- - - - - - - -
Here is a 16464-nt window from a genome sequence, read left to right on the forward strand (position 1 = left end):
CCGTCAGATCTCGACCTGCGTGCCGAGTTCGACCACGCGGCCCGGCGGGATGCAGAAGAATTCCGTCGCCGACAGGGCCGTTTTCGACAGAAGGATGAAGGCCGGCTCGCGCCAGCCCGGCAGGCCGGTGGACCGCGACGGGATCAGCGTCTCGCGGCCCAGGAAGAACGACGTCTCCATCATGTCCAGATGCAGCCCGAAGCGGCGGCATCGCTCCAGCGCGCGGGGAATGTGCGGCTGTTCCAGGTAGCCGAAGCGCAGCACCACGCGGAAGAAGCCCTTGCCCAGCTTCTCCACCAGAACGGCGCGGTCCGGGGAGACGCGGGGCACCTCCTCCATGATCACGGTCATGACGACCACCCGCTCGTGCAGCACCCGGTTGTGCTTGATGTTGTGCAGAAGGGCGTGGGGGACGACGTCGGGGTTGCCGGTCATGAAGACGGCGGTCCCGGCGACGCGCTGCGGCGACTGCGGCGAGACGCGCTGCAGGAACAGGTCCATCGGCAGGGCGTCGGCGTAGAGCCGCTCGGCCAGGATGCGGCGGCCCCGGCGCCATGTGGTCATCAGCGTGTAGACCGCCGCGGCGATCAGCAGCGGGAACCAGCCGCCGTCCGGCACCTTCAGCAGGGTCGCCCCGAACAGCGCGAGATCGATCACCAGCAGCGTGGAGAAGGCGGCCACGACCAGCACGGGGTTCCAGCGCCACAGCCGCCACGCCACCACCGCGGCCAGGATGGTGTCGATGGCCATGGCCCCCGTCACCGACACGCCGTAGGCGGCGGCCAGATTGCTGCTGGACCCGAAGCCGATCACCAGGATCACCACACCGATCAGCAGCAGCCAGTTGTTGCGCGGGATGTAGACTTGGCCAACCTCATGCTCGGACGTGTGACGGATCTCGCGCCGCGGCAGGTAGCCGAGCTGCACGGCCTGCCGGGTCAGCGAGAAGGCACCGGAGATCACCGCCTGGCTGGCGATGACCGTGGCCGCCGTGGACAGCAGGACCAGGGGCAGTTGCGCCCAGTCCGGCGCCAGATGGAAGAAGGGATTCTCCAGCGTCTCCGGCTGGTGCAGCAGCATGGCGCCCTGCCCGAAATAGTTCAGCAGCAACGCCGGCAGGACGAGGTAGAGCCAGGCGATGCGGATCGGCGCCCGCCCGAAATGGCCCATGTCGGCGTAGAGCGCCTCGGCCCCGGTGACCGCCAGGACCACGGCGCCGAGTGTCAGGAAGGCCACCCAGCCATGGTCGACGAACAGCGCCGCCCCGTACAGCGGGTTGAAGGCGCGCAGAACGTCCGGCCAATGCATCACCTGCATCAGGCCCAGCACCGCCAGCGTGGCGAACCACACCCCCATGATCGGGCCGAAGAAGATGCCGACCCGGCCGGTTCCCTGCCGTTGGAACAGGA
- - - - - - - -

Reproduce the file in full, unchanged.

Here is a 16464-nt window from a genome sequence, read left to right on the forward strand (position 1 = left end):
CCGTCAGATCTCGACCTGCGTGCCGAGTTCGACCACGCGGCCCGGCGGGATGCAGAAGAATTCCGTCGCCGACAGGGCCGTTTTCGACAGAAGGATGAAGGCCGGCTCGCGCCAGCCCGGCAGGCCGGTGGACCGCGACGGGATCAGCGTCTCGCGGCCCAGGAAGAACGACGTCTCCATCATGTCCAGATGCAGCCCGAAGCGGCGGCATCGCTCCAGCGCGCGGGGAATGTGCGGCTGTTCCAGGTAGCCGAAGCGCAGCACCACGCGGAAGAAGCCCTTGCCCAGCTTCTCCACCAGAACGGCGCGGTCCGGGGAGACGCGGGGCACCTCCTCCATGATCACGGTCATGACGACCACCCGCTCGTGCAGCACCCGGTTGTGCTTGATGTTGTGCAGAAGGGCGTGGGGGACGACGTCGGGGTTGCCGGTCATGAAGACGGCGGTCCCGGCGACGCGCTGCGGCGACTGCGGCGAGACGCGCTGCAGGAACAGGTCCATCGGCAGGGCGTCGGCGTAGAGCCGCTCGGCCAGGATGCGGCGGCCCCGGCGCCATGTGGTCATCAGCGTGTAGACCGCCGCGGCGATCAGCAGCGGGAACCAGCCGCCGTCCGGCACCTTCAGCAGGGTCGCCCCGAACAGCGCGAGATCGATCACCAGCAGCGTGGAGAAGGCGGCCACGACCAGCACGGGGTTCCAGCGCCACAGCCGCCACGCCACCACCGCGGCCAGGATGGTGTCGATGGCCATGGCCCCCGTCACCGACACGCCGTAGGCGGCGGCCAGATTGCTGCTGGACCCGAAGCCGATCACCAGGATCACCACACCGATCAGCAGCAGCCAGTTGTTGCGCGGGATGTAGACTTGGCCAACCTCATGCTCGGACGTGTGACGGATCTCGCGCCGCGGCAGGTAGCCGAGCTGCACGGCCTGCCGGGTCAGCGAGAAGGCACCGGAGATCACCGCCTGGCTGGCGATGACCGTGGCCGCCGTGGACAGCAGGACCAGGGGCAGTTGCGCCCAGTCCGGCGCCAGATGGAAGAAGGGATTCTCCAGCGTCTCCGGCTGGTGCAGCAGCATGGCGCCCTGCCCGAAATAGTTCAGCAGCAACGCCGGCAGGACGAGGTAGAGCCAGGCGATGCGGATCGGCGCCCGCCCGAAATGGCCCATGTCGGCGTAGAGCGCCTCGGCCCCGGTGACCGCCAGGACCACGGCGCCGAGTGTCAGGAAGGCCACCCAGCCATGGTCGACGAACAGCGCCGCCCCGTACAGCGGGTTGAAGGCGCGCAGAACGTCCGGCCAATGCATCACCTGCATCAGGCCCAGCACCGCCAGCGTGGCGAACCACACCCCCATGATCGGGCCGAAGAAGATGCCGACCCGGCCGGTTCCCTGCCGTTGGAACAGGA